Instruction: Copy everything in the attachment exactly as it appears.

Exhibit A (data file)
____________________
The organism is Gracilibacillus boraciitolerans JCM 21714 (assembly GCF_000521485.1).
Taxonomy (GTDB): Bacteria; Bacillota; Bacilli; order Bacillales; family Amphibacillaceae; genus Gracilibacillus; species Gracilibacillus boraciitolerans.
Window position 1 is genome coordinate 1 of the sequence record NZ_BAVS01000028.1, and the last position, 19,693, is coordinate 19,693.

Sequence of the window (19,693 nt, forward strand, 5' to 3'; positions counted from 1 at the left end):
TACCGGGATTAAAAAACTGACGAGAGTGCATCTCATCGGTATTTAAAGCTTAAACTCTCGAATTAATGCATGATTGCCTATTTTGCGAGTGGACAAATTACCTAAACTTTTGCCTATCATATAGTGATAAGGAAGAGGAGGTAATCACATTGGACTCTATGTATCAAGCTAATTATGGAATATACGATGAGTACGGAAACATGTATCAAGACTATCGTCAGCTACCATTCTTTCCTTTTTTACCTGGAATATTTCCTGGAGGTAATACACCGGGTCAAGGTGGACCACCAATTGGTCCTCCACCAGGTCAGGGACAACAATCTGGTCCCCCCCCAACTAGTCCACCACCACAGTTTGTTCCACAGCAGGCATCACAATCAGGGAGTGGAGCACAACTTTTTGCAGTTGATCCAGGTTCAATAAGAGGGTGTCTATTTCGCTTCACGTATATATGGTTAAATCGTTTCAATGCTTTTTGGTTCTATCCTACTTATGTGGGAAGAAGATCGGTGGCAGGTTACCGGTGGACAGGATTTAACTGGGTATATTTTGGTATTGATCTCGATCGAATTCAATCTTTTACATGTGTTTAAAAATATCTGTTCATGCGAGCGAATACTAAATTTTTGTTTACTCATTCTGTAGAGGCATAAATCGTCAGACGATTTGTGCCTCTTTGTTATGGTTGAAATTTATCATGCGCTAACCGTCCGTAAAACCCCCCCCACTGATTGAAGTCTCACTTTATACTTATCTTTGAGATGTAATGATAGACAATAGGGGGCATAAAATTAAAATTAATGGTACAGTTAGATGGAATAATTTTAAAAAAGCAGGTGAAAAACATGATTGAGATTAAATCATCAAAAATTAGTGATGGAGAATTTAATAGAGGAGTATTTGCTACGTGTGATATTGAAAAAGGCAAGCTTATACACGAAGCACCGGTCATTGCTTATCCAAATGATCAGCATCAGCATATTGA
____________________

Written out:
The organism is Gracilibacillus boraciitolerans JCM 21714 (assembly GCF_000521485.1).
Taxonomy (GTDB): Bacteria; Bacillota; Bacilli; order Bacillales; family Amphibacillaceae; genus Gracilibacillus; species Gracilibacillus boraciitolerans.
Window position 1 is genome coordinate 1 of the sequence record NZ_BAVS01000028.1, and the last position, 19,693, is coordinate 19,693.

Sequence of the window (19,693 nt, forward strand, 5' to 3'; positions counted from 1 at the left end):
TACCGGGATTAAAAAACTGACGAGAGTGCATCTCATCGGTATTTAAAGCTTAAACTCTCGAATTAATGCATGATTGCCTATTTTGCGAGTGGACAAATTACCTAAACTTTTGCCTATCATATAGTGATAAGGAAGAGGAGGTAATCACATTGGACTCTATGTATCAAGCTAATTATGGAATATACGATGAGTACGGAAACATGTATCAAGACTATCGTCAGCTACCATTCTTTCCTTTTTTACCTGGAATATTTCCTGGAGGTAATACACCGGGTCAAGGTGGACCACCAATTGGTCCTCCACCAGGTCAGGGACAACAATCTGGTCCCCCCCCAACTAGTCCACCACCACAGTTTGTTCCACAGCAGGCATCACAATCAGGGAGTGGAGCACAACTTTTTGCAGTTGATCCAGGTTCAATAAGAGGGTGTCTATTTCGCTTCACGTATATATGGTTAAATCGTTTCAATGCTTTTTGGTTCTATCCTACTTATGTGGGAAGAAGATCGGTGGCAGGTTACCGGTGGACAGGATTTAACTGGGTATATTTTGGTATTGATCTCGATCGAATTCAATCTTTTACATGTGTTTAAAAATATCTGTTCATGCGAGCGAATACTAAATTTTTGTTTACTCATTCTGTAGAGGCATAAATCGTCAGACGATTTGTGCCTCTTTGTTATGGTTGAAATTTATCATGCGCTAACCGTCCGTAAAACCCCCCCCACTGATTGAAGTCTCACTTTATACTTATCTTTGAGATGTAATGATAGACAATAGGGGGCATAAAATTAAAATTAATGGTACAGTTAGATGGAATAATTTTAAAAAAGCAGGTGAAAAACATGATTGAGATTAAATCATCAAAAATTAGTGATGGAGAATTTAATAGAGGAGTATTTGCTACGTGTGATATTGAAAAAGGCAAGCTTATACACGAAGCACCGGTCATTGCTTATCCAAATGATCAGCATCAGCATATTGA